My heart became hot within me. As I mused, the fire burned; then I spoke with my tongue: "O Lord, make me know my end and what is the measure of my days; let me know how fleeting I am!"
08 November 2005
Book Review - Ad Fontes
The deeper you go into any particular subject, the more pressure you should feel to go to the sources (ad fontes), to seek the originals as well as those who copy the originals. Hence my desire to read some of George MacDonald's fantasy work. This was the man whose writing grabbed Clive Staples Lewis and wouldn't let go. These were the stories which inspired other writers like Tolkien and Sayers and l'Engle. In fact, Lewis read Phantastes years before his conversion, writing later, "I should have been shocked in my 'teens if anyone had told me that what I learned to love in Phantastes was goodness." And later, this: "I have never concealed the fact that I regarded him as my master; indeed I fancy I have never written a book in which I did not quote from him."
Phantastes, a Faerie Romance, is quite the difficult book to summarize. Although if falls squarely into the realm of fantasy (or phantasy, as MacDonald would spell it), it goes about its work much more loosely than Lewis or Tolkien. We follow our weak, unnamed hero as he slips into the fairy world and takes it upon himself to embark on a journey through this land, only half-thinking he may be able to return to his world when he's finished. During this journey, he meets up with charming but less-than-traditional fairies, powerful living trees (some good, some bad), and many other colorful characters. He falls impossibly in love at least a couple times, I think, but these are not your normal love story, as one lady is, um, stone and the other is quite elderly, though young in the eyes.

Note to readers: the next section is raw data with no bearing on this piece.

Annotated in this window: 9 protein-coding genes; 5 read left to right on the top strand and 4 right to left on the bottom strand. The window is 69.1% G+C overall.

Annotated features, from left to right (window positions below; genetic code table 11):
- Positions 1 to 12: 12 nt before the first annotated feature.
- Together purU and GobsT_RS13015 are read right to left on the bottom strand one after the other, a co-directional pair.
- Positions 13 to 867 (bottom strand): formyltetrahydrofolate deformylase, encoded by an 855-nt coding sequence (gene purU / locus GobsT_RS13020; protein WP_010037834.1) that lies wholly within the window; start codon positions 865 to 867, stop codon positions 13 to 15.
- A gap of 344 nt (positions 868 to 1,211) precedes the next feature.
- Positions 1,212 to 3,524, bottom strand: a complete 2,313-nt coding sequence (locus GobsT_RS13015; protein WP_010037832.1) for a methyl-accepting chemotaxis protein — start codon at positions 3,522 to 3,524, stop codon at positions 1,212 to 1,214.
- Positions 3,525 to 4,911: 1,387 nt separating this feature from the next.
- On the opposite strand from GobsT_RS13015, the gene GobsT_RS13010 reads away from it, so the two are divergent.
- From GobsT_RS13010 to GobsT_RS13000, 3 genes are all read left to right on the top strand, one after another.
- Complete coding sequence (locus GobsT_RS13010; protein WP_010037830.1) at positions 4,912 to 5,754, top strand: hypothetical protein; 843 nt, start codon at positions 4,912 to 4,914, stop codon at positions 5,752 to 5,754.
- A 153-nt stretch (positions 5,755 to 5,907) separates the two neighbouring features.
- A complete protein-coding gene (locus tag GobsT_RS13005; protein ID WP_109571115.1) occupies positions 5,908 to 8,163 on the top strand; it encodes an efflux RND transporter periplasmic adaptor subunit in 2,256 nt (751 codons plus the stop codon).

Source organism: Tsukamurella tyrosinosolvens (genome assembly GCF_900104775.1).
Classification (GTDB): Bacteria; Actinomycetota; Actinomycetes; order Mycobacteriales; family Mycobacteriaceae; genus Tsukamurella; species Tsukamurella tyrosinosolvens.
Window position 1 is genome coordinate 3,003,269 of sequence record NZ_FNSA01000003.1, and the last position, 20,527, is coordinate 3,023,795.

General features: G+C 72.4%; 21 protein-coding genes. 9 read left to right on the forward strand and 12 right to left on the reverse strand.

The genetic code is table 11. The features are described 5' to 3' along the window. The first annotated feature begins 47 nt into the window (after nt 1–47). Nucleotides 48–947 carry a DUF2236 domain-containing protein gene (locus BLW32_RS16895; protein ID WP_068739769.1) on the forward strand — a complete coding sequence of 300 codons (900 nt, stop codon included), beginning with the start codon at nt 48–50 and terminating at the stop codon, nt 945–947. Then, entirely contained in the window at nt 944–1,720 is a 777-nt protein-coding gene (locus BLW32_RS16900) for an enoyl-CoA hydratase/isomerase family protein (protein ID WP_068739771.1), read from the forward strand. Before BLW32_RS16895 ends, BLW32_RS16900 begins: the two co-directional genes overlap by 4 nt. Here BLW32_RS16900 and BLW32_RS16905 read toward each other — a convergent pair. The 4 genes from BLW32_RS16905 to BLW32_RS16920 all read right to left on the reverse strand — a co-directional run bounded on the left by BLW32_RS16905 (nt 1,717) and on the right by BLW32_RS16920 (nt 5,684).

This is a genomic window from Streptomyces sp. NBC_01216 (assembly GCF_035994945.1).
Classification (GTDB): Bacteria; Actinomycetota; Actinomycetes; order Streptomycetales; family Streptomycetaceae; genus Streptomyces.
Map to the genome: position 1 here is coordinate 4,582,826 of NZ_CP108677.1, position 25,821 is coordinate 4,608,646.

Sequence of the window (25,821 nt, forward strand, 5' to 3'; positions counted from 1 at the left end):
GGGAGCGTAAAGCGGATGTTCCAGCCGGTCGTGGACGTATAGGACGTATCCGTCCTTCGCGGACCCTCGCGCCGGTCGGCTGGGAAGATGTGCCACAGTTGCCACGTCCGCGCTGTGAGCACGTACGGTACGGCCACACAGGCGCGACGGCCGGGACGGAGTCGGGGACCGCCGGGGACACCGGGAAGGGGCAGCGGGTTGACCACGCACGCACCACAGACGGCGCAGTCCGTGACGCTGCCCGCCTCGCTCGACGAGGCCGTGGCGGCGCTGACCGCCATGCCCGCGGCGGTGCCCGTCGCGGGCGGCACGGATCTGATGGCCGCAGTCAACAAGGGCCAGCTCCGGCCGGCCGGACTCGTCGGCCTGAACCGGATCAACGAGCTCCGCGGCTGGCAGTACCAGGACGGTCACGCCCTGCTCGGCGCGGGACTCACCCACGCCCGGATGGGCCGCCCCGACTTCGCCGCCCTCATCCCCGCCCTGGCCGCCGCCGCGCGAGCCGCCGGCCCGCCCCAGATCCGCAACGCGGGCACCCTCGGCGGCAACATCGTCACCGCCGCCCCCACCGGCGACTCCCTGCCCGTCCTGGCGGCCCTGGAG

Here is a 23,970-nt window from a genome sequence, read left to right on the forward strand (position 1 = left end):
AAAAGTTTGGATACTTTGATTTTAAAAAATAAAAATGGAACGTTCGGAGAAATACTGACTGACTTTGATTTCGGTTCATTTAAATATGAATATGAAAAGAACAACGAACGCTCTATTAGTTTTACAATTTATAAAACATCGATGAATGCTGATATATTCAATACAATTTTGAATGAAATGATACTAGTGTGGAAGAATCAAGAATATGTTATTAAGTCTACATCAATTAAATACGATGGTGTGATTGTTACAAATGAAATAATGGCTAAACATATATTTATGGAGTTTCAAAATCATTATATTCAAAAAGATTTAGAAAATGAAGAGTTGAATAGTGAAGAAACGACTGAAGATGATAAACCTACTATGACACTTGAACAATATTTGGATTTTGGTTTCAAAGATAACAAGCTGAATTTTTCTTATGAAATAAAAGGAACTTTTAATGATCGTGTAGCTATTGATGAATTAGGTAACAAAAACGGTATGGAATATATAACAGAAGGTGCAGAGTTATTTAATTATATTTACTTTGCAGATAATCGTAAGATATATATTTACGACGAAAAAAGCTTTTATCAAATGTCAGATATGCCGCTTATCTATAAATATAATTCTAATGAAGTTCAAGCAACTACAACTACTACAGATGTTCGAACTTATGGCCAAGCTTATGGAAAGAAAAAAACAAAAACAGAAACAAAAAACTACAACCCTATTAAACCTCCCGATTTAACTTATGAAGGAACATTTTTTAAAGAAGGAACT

MacDonald throws in some subplots, helpfully placed because the hero has stumbled upon a fairy library and takes it upon himself to treat us to some stories. There isn't an over-abundance of action - nothing matching the manic wars of Tolkien. But there is one rather stirring event of redemption when our hero comes through in a pinch, fighting some monsters that have terrorized a small town. Also sprinkled throughout the book are some songs, both of our hero and others; these, I must confess, must be somebody else's cup of tea, because they're not mine. And then the end of the book arrives and the reader is left wondering exactly what just happened. Perhaps that fogginess, murkiness of story, was exactly what MacDonald was shooting for. Our hero's remarks upon singing to his lady of stone seem to summarize my feelings toward MacDonald's writing: But I cannot tell whether she looked more of a statue or more of a woman, she seemed removed into that region of phantasy where all is intensely vivid, but nothing is clearly defined.
What MacDonald did for fantasy writing was to make it okay, acceptable, a worthy pursuit. His writing is not as amazing as his literary children and grandchildren, but we can join them in being thankful for his striking out in new territory for the kingdom of Christ. Should you take and read? If you're a reader of Narnia or Middle Earth, or even newer fantasy, it would be good to see where it all came from. If you're not, you would probably do better to start with the disciples rather than the master.